Unlike progressives, the conservative minded individual does not usually perceive political commitment as a religion. Consequently, many of them doubt the morality of their anti-immigrationist stance. For Michael Oakeshott, conservatism is neither a belief nor a doctrine, it is a disposition. Likewise, Alain Besançon thinks that “a good conservative must not [have any doctrine], because he only determines himself according to the circumstances.” To properly meet the Left’s challenge, however, the Right requires a mystic of equal potency: “A firm conviction is so irresistible that only a conviction of equal strength is likely to defeat it. Faith has no more severe enemies to fear than faith.” One of the Right’s main weaknesses is its pusillanimity, which takes its origin in an excessive deference to the voices of those long dead. The strong fear of disappointing the ancients and the models they’ve served has turned into a sort of paralysis. It is worthy to note that if right-wing individuals are promoting cautious ideas, it is less due to cowardice – for they usually have a great deal of temperament – than it is about an attachment to the past and its conservation. Fascism manages to escape this excessive prudence through the cult of youth and primeval instinct. It would be sterile to mimic our ancestors by imposing strict rules of conduct: for their spirit very much flows within us, whatever we do. Auguste Comte writes, “the dead govern the living” – therefore, to proclaim their reign is redundant.
Conservatism appears to be like an empty shell: without any ideological backbone, this becomes a perception often exploited by opponents. This explains why the conservatives so often look like they are betraying their convictions – so shakily anchored. The conservative is less an oak and more of a reed: he keeps on bending under the winds of left-wing progressivism. He does not see politics as the means to enforce an ideal society but as an end in itself.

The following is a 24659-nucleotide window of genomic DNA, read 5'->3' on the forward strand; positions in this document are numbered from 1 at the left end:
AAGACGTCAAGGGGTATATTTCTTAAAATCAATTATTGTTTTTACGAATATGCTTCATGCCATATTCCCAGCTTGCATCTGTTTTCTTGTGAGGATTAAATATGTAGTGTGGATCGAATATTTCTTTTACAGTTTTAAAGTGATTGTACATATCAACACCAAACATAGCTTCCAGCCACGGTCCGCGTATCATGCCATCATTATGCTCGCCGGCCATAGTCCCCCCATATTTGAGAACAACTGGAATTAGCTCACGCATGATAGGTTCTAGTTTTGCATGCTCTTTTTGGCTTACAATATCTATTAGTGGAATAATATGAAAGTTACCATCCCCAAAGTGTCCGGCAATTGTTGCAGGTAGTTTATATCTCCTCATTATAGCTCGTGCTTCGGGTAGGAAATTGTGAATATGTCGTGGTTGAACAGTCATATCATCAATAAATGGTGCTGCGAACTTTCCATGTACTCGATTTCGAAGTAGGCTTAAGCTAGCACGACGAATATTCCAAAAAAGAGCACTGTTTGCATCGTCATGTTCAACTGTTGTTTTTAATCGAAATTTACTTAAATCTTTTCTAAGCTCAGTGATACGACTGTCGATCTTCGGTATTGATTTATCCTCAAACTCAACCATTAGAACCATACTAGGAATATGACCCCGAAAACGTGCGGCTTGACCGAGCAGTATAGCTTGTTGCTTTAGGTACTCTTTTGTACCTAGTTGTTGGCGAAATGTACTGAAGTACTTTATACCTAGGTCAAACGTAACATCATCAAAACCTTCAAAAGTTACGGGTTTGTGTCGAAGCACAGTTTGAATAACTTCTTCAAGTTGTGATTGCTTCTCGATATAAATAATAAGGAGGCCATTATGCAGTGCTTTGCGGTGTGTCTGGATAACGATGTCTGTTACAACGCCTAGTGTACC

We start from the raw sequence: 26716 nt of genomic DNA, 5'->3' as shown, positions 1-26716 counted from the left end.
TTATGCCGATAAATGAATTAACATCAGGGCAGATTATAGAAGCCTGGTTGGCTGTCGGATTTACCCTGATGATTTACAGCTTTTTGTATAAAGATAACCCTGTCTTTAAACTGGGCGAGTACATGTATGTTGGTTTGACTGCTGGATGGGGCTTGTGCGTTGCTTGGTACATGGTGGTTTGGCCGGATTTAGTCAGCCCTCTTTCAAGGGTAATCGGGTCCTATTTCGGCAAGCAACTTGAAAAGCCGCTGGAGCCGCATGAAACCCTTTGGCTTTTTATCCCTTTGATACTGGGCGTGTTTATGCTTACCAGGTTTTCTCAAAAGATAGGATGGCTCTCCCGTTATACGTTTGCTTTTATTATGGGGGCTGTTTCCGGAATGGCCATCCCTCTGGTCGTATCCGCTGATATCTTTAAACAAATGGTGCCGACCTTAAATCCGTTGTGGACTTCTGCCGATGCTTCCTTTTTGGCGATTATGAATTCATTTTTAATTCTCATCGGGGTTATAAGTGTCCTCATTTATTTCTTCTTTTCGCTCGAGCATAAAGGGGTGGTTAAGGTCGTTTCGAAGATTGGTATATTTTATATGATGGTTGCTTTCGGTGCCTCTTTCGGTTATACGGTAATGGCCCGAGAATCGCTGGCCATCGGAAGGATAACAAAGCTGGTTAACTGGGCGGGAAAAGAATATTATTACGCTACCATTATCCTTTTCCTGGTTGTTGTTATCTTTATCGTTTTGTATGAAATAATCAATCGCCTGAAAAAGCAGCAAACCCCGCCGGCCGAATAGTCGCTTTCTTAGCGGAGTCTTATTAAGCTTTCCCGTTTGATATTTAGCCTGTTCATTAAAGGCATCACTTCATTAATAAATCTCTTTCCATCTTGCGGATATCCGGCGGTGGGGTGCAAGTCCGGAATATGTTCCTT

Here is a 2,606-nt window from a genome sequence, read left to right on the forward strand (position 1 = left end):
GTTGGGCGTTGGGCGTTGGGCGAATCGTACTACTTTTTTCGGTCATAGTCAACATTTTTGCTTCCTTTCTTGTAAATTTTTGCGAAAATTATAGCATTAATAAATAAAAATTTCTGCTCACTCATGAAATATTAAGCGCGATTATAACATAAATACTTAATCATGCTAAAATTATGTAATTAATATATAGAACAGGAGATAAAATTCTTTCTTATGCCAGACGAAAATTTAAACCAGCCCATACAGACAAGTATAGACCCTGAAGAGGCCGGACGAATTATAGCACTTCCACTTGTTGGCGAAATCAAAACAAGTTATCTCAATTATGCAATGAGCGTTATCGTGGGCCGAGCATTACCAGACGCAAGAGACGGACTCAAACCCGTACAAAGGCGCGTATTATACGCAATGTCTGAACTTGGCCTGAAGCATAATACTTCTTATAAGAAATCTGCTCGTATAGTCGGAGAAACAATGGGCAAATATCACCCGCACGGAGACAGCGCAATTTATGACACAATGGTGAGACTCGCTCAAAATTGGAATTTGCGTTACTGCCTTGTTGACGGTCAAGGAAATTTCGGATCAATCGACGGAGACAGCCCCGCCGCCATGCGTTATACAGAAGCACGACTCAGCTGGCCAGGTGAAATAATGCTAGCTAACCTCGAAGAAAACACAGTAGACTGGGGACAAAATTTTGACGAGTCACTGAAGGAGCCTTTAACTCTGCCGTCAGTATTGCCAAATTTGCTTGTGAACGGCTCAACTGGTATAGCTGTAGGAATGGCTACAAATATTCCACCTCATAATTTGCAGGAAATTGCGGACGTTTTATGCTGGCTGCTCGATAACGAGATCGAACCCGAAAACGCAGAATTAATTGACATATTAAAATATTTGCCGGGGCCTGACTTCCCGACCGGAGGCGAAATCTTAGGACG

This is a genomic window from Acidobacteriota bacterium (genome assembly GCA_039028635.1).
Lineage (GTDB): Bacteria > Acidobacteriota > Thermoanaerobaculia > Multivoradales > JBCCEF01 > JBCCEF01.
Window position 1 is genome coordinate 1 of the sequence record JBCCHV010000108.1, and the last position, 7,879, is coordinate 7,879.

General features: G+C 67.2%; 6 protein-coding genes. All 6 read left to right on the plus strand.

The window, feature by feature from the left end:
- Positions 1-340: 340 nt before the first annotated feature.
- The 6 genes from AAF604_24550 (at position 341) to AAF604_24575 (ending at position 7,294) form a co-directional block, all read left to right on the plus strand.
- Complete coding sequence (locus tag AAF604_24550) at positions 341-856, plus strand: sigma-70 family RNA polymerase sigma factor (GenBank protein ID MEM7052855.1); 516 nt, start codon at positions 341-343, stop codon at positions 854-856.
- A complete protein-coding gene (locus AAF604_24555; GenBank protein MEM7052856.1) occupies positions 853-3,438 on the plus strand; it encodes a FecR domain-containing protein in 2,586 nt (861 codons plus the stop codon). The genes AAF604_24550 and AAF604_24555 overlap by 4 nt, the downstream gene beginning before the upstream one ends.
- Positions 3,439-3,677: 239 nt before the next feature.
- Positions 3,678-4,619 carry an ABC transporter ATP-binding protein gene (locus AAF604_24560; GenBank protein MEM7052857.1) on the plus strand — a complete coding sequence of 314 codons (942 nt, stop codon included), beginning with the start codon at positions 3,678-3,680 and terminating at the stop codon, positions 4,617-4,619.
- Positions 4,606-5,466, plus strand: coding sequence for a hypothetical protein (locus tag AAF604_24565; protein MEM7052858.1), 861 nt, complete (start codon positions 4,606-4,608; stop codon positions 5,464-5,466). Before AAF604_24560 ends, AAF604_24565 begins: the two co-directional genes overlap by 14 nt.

Such confusion between the end and the means is the mother of all defeats. “In religion as in politics, success is always for believers, never for skeptics” – regardless of the nature of the ideology – the strength of doctrines promising a shining future comes from their ability to put history into motion. Communism has, for a long time, remained the only secular religion available: Jean-Claude Michéa writes that “since the 19th century, the Left has basically functioned as a substitute religion.” Today, the only political religion available is multiculturalist progressivism. Religion here is not a misnomer: leftism is a religion in its own right fully equipped with clergy, dogmas and crusades. All of this contributing to the Left’s sturdiness while facing the apparent failure of multiculturalism.
It does not matter that left-wing progressivism is based on nebulous scientific postulates. In politics, there is no true or false ideology. Socialism and its progressive excrescences can effectively subvert consciences. Even if the initial objectives are missed, its impact on reality remains substantial. Pareto also depicts socialism as, like all religions, both a useful imposture and an indispensable societal cement. This is another paradox of the conservatives: they usually value religion, but criticize progressivism as an irrational belief. However, Christianity is by no means less irrational or dogmatic.